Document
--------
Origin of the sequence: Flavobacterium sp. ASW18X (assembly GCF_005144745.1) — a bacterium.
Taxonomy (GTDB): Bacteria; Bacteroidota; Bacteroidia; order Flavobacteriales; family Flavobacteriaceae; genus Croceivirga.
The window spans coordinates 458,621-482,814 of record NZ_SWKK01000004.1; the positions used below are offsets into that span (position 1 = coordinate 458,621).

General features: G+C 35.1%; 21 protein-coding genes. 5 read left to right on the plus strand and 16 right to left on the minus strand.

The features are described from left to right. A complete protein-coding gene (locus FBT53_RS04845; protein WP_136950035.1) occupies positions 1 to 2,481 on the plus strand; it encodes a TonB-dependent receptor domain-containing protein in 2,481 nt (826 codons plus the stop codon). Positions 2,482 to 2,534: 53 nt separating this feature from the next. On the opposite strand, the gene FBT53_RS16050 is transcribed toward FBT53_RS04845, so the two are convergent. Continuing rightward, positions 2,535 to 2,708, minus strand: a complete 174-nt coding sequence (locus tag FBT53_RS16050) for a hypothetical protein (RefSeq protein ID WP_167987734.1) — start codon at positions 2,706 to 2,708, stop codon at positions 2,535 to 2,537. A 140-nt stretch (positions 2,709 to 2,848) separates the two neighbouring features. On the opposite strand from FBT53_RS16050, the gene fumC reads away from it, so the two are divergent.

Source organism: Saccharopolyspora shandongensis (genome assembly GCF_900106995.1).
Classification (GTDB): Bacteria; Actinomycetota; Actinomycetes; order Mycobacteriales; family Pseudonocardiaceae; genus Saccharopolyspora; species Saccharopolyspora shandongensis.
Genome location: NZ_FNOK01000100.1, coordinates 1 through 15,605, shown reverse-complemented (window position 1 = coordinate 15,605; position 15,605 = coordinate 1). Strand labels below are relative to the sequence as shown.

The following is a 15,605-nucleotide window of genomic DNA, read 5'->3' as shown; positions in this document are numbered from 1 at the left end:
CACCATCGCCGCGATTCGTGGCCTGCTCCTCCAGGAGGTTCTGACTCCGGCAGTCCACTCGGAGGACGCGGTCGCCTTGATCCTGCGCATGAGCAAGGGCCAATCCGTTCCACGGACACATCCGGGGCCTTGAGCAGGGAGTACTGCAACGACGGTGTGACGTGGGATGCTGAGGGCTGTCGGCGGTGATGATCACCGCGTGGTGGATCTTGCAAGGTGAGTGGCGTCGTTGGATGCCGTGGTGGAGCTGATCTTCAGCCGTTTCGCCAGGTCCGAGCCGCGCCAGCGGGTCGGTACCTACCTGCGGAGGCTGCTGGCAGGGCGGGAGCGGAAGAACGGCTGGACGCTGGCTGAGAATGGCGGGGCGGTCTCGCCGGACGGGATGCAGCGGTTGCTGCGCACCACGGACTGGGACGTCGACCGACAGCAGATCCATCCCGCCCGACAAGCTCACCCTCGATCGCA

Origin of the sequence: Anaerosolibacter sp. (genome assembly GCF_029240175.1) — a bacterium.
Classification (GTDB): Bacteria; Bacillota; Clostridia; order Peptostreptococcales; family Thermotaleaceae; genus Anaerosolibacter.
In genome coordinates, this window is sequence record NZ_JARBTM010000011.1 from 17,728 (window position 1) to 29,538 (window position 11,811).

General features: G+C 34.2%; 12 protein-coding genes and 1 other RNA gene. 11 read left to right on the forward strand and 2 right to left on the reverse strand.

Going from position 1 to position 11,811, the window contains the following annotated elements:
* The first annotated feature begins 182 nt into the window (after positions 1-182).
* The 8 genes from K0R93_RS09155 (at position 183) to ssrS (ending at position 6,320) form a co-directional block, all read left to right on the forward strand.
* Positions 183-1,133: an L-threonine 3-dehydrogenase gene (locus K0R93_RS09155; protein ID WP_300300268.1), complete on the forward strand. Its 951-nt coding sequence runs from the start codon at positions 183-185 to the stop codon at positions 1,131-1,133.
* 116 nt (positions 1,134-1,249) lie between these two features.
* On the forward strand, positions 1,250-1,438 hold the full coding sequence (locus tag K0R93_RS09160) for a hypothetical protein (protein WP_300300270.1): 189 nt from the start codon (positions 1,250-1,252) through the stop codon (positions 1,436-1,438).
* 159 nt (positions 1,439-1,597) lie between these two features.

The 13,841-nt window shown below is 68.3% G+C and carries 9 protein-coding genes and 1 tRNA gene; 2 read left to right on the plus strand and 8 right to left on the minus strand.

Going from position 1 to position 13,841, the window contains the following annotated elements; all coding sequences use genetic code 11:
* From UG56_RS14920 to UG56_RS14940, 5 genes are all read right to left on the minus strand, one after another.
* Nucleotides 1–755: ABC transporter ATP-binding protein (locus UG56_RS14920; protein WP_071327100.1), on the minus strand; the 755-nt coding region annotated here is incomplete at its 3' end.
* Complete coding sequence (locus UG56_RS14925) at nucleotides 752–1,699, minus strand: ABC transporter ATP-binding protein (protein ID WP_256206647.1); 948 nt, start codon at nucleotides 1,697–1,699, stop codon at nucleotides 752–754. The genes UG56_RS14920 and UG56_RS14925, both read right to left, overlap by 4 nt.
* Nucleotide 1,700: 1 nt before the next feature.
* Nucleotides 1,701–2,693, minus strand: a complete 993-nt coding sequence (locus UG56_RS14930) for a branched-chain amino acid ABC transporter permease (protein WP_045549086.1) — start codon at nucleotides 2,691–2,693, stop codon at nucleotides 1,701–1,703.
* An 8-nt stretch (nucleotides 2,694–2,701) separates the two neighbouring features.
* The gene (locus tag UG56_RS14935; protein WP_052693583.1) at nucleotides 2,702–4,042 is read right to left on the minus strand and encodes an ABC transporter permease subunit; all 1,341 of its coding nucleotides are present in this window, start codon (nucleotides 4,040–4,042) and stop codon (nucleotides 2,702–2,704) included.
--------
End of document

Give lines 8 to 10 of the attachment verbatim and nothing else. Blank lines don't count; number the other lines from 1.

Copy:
Genome location: NZ_FNOK01000100.1, coordinates 1 through 15,605, shown reverse-complemented (window position 1 = coordinate 15,605; position 15,605 = coordinate 1). Strand labels below are relative to the sequence as shown.

The following is a 15,605-nucleotide window of genomic DNA, read 5'->3' as shown; positions in this document are numbered from 1 at the left end:
CACCATCGCCGCGATTCGTGGCCTGCTCCTCCAGGAGGTTCTGACTCCGGCAGTCCACTCGGAGGACGCGGTCGCCTTGATCCTGCGCATGAGCAAGGGCCAATCCGTTCCACGGACACATCCGGGGCCTTGAGCAGGGAGTACTGCAACGACGGTGTGACGTGGGATGCTGAGGGCTGTCGGCGGTGATGATCACCGCGTGGTGGATCTTGCAAGGTGAGTGGCGTCGTTGGATGCCGTGGTGGAGCTGATCTTCAGCCGTTTCGCCAGGTCCGAGCCGCGCCAGCGGGTCGGTACCTACCTGCGGAGGCTGCTGGCAGGGCGGGAGCGGAAGAACGGCTGGACGCTGGCTGAGAATGGCGGGGCGGTCTCGCCGGACGGGATGCAGCGGTTGCTGCGCACCACGGACTGGGACGTCGACCGACAGCAGATCCATCCCGCCCGACAAGCTCACCCTCGATCGCA